Dear partners, here is some food for thought on the need for a code of conduct in disaster zone research. Disaster-zone research needs a code of conduct
Arna Hauksdóttir and Unnur Anna Valdimarsdóttir in the news
Arna Hauksdóttir and Unnur Anna Valdimarsdóttir , from University of Iceland in the The Icelandic newspaper Visir. Bestu vinkour í vísindum (only in Icelandic)
Two million Euro grant from the European Research Council
Unnur Anna Valdimarsdóttir, Professor of Epidemiology University of Iceland and NORDRESS partner, has been awarded a 2 million Euro grant from the European Research Council (ERC). She will conduct pioneering […]
From Gap to Caps
A member of the NORDRESS team Dr. Björn Karlsson delivered recently the final report of his Task in the EU project „From Gaps to Caps“ (Risk Management Capability on Gaps Identification […]
Emerging themes in social work research – PhD workshop
On the 7th of November 2016 there will be a PhD workshop in Copenhagen with the theme ‘emerging themes in social work research’. There are still some spots available and […]
Eyjafjallajökull eruption – video
Sander Kruithof, a highschool stundent from the Netherlands has produced amazing video on the Eyjafjallajökull eruption. Have a look !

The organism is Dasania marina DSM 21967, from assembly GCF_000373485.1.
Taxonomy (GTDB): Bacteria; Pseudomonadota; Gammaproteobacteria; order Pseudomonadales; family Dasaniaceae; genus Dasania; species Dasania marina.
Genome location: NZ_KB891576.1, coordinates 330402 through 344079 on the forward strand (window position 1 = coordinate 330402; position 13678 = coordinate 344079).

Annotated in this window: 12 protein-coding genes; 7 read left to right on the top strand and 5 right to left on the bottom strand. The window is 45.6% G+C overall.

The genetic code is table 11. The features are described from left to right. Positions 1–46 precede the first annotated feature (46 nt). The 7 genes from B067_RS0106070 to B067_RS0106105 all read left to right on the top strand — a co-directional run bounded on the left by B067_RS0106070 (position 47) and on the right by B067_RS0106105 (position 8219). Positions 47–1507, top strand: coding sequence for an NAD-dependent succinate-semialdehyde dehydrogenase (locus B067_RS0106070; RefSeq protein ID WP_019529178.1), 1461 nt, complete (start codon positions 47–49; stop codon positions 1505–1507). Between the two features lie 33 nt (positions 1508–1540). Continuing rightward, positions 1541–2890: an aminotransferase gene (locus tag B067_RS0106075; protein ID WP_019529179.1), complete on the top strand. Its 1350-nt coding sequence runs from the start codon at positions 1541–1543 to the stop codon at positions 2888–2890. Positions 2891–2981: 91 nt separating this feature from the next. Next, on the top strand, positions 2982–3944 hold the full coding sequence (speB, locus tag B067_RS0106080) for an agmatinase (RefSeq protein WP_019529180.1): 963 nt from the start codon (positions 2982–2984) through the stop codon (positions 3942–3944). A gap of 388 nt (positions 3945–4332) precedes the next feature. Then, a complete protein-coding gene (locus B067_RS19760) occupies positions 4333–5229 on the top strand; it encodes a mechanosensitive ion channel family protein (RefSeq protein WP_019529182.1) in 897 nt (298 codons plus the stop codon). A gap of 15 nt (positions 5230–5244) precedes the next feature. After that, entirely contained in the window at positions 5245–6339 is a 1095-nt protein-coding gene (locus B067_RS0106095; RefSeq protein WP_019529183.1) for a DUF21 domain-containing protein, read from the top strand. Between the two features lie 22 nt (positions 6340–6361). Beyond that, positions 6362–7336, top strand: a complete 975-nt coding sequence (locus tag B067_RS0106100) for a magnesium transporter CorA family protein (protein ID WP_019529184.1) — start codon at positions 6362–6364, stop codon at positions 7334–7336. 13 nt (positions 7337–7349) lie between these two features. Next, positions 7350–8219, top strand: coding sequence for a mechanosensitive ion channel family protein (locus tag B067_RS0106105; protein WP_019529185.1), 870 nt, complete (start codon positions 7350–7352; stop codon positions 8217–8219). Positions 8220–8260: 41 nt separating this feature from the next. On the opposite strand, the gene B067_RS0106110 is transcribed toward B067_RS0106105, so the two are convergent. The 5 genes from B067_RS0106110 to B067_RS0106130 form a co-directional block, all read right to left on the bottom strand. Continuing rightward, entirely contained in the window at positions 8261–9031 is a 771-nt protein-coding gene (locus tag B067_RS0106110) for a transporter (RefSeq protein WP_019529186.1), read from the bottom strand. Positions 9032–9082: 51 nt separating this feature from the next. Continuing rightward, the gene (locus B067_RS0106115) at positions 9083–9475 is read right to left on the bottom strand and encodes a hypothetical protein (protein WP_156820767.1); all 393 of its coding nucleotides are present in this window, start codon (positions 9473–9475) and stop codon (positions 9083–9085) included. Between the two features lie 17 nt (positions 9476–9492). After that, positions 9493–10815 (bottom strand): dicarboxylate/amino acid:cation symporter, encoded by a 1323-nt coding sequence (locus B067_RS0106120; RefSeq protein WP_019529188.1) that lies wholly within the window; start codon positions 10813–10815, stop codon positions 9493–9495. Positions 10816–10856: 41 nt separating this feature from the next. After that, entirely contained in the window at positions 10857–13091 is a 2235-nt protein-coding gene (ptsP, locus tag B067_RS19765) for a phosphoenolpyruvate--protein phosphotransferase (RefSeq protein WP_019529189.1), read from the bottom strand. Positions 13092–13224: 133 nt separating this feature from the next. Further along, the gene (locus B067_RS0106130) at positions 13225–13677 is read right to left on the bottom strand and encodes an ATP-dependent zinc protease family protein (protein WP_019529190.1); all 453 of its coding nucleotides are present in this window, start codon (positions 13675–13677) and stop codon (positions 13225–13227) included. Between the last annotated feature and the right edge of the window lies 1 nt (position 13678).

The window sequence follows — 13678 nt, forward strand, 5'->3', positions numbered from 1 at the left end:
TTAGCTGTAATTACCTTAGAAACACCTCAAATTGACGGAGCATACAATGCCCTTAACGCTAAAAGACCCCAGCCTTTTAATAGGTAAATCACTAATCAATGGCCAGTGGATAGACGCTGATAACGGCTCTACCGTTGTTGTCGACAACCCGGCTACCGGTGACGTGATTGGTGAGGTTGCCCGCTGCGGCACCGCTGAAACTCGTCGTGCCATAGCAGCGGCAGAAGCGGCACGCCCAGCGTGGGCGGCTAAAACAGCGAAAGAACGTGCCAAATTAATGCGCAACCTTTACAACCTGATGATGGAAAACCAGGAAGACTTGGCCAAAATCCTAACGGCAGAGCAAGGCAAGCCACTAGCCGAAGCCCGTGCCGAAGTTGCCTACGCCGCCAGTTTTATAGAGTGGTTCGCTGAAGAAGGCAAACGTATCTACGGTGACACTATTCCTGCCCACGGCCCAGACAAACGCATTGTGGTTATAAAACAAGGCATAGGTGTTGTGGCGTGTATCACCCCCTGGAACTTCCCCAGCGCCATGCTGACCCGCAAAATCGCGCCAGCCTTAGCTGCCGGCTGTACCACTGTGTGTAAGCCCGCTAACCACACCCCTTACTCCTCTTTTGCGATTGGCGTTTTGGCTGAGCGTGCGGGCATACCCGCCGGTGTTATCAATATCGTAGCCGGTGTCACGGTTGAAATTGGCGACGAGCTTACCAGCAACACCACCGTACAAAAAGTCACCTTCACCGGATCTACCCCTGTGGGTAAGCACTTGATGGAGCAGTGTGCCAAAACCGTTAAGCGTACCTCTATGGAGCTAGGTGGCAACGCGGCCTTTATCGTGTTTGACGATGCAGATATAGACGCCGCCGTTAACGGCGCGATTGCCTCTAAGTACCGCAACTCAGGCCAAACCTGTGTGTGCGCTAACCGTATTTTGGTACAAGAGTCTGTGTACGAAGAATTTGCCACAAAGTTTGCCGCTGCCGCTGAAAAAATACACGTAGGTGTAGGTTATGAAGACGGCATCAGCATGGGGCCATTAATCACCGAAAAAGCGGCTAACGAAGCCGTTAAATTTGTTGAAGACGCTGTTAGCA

Rasmus Dahlberg in the media !
Rasmus Dahlberg, from Copenhagen Center for Disaster Research in the The Icelandic National Broadcasting Service. Áskoranir en óvíst um vandamál (Only in Icelandic)
NORDRESS – COPE and the Danish Emergency Management Agency
Rasmus Dahlberg, PhD-fellow at COPE and the Danish Emergency Management Agency is currently in Iceland conducting field work as part of NORDRESS, a five-year Center of Excellence on Nordic Societal […]
Edda Björk Þórðardóttir in the Icelandic National Radio
Edda Björk Þórðardóttir, (participant in WP 3) gave an interview with the Icelandic National Radio (in Icelandic) on how important it is to improve responses and interventions in the aftermath […]
What do you do when extreme weather destroys your home?
Climte scientists at NTNU’s Department of Geography have previously mapped the vulnerability of Norway’s municipalities and population to floods, landslides and storms.